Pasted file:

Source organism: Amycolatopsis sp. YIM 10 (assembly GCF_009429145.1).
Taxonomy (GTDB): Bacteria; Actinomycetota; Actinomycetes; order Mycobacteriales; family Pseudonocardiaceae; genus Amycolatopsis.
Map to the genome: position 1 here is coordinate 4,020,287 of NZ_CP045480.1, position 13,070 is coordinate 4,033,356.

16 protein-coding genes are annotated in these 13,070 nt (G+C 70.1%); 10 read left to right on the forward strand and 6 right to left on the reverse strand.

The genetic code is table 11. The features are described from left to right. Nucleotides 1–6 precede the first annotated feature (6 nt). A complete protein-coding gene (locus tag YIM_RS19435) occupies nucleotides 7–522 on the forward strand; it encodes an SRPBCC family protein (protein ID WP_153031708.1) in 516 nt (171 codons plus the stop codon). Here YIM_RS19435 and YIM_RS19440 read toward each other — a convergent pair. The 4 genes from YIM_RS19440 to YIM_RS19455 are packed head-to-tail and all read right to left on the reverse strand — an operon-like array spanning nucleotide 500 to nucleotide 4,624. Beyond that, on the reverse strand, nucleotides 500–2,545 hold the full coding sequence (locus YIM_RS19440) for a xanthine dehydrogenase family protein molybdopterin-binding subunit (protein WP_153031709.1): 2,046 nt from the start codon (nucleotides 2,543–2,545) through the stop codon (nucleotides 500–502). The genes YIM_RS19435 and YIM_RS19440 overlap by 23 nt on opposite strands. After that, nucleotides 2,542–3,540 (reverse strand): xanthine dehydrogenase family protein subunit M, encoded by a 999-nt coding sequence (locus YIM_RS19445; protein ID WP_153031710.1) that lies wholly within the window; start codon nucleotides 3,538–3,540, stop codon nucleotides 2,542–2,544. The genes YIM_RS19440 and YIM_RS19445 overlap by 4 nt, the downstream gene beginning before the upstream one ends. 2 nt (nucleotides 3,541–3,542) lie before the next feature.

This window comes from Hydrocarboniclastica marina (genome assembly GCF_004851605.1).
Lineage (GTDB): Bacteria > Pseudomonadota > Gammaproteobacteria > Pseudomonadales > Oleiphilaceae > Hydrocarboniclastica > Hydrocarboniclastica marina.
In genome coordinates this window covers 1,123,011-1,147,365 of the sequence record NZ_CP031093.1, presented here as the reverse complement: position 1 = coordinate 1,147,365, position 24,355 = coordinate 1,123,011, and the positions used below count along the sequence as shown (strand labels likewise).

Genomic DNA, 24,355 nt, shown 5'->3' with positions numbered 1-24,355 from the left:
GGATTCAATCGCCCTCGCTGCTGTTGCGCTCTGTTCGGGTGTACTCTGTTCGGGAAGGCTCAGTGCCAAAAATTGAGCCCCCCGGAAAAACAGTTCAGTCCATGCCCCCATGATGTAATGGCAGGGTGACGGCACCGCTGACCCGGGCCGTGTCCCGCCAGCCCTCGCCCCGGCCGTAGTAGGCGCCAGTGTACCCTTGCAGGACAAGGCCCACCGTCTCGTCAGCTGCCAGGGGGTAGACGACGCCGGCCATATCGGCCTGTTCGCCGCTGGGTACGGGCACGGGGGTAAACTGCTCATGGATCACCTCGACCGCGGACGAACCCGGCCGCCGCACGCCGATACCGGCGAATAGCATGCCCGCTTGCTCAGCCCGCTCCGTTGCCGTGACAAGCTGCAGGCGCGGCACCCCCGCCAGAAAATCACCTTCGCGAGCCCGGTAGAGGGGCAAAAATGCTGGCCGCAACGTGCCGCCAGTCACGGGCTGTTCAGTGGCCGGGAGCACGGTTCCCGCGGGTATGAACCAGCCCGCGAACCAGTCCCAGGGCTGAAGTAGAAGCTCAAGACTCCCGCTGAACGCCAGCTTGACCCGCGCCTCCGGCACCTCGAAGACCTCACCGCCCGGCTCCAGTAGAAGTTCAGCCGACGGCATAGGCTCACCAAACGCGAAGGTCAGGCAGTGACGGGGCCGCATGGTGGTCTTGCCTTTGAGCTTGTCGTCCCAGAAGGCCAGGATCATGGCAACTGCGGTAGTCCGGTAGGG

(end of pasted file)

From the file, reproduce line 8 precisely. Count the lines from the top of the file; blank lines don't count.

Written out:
In genome coordinates this window covers 1,123,011-1,147,365 of the sequence record NZ_CP031093.1, presented here as the reverse complement: position 1 = coordinate 1,147,365, position 24,355 = coordinate 1,123,011, and the positions used below count along the sequence as shown (strand labels likewise).